Outstanding Actress in a Comedy Series
Ellie Kemper as Kimmy Schmidt in “Unbreakable Kimmy Schmidt” for episode “Kimmy Goes to a Hotel”
IMDB Synopsis: On Fake Christmas, Kimmy and Dong take a trip to the Poconos, and a Jewish family claims that Jacqueline’s prized Mondrian is rightfully theirs.
It’s hard not to be charmed by Ellie Kemper’s enthusiasm and comic timing. She is an infectious ray of sunshine that lights up the screen whenever she is on. It’s sad that with such great, challenging and fun material she chose this clunker of an episode. It starts well enough with her celebrating fake Christmas, only to have it ruined by a cast of crazy characters. The rest of the episode is spent with her going to a run down hotel with her love interest, Dong. There are a couple fun moments where she hits him in the head repeatedly with a phone during sex. However, there is not much to the episode. Fans of the show may vote for her due to love of the character. However, this episode will not win any new converts.
Julia Louis Dreyfus as Selina Meyer in “Veep” for episode “Mother”
IMDB Synopsis: Selina is forced to put her campaign on hold when her mother suffers a stroke.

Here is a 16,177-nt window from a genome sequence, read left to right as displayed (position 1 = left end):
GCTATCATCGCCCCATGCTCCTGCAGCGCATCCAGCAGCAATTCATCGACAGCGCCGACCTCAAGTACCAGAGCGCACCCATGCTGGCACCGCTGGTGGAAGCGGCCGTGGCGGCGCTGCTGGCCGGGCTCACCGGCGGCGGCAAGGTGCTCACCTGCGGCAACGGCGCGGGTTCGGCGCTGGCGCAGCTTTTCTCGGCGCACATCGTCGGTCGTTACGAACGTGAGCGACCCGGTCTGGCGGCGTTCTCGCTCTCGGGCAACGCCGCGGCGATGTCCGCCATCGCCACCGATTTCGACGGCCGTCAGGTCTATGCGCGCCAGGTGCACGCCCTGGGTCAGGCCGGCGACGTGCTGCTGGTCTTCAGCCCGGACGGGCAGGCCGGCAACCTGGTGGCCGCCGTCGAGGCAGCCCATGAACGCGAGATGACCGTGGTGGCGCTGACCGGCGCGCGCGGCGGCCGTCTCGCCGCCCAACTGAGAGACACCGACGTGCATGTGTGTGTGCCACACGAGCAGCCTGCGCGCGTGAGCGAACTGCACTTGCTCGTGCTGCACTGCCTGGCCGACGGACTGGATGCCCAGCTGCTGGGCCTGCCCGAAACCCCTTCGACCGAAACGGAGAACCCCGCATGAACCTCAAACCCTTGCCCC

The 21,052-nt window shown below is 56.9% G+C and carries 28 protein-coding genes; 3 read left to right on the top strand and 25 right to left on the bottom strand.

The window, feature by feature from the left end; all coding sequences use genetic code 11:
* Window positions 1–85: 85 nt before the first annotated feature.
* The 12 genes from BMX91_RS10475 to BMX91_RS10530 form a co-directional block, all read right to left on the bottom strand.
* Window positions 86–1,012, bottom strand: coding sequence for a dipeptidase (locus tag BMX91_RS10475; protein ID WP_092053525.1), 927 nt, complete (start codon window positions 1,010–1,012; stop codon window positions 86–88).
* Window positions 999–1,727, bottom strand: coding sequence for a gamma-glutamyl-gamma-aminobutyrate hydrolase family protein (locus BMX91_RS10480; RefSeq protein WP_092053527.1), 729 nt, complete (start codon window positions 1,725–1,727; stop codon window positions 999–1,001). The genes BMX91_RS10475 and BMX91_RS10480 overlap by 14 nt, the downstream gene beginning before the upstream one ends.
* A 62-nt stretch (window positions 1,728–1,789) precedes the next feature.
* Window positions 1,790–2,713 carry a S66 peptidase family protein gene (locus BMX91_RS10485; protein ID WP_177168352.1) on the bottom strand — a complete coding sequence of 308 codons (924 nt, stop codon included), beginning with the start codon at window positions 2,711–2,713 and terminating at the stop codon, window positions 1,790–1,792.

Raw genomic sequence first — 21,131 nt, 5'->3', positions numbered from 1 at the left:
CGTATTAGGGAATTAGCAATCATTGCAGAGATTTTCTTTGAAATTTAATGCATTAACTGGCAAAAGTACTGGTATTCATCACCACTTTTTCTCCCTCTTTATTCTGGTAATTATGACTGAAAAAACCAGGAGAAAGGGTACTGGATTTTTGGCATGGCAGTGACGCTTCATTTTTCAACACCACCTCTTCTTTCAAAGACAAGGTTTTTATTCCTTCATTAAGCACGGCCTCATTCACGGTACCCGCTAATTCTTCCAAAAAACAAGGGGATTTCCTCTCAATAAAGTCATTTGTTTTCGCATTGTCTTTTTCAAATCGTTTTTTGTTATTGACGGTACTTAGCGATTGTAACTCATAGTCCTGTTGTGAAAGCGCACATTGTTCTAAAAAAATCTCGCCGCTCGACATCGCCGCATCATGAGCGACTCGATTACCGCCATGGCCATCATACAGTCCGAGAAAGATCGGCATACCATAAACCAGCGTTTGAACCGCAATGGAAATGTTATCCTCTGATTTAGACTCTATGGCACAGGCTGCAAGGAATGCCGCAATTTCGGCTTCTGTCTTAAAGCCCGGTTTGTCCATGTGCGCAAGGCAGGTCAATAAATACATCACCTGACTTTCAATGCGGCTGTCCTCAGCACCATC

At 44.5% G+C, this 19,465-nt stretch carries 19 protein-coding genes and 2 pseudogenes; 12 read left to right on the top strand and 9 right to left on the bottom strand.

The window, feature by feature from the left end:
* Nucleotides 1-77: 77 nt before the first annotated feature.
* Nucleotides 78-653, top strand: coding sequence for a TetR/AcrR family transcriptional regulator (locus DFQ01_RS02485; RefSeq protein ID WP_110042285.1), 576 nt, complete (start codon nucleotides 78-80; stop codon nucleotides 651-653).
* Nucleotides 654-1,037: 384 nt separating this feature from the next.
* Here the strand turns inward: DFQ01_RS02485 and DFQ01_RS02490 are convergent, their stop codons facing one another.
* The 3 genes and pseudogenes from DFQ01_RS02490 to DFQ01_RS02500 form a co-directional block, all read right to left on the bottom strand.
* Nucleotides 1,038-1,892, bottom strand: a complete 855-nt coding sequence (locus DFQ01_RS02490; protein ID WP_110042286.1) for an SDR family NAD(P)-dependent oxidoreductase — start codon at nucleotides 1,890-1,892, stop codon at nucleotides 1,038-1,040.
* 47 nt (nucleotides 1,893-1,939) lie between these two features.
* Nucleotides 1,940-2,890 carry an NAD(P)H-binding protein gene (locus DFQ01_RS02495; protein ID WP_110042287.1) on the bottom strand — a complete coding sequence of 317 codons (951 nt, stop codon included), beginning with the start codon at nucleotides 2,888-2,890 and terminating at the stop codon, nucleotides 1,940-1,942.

With four consecutive wins for this character, can anyone take down Julia Louis Dreyfus? It will be hard to now that Louis Dreyfus submitted possibly her series best episode. As Selina rushes to her estranged mother’s bedside, Louis Dreyfus is able to create a rich, textured and overall hilarious portrait of a woman struggling to reconcile her complicated feelings with her mother. Perhaps the best moments of the episode comes at her mother’s funeral at the end. Selina sits in the pew, unable to conjure up tears for the press. Suddenly she hears of her loss in Nevada and breaks down on the podium in hilarious fashion. On top of her performance, the episode is a contender in both the writing and directing categories. Plus, “Veep” is the nominations juggernaut in comedy. With such a strong submission, she’ll only lose if voters are fatigued of another Julia Louis-Dreyfus win.
Laurie Metcalfe as Dr. Jenna James in “Getting On” for episode “Am I Still Me?”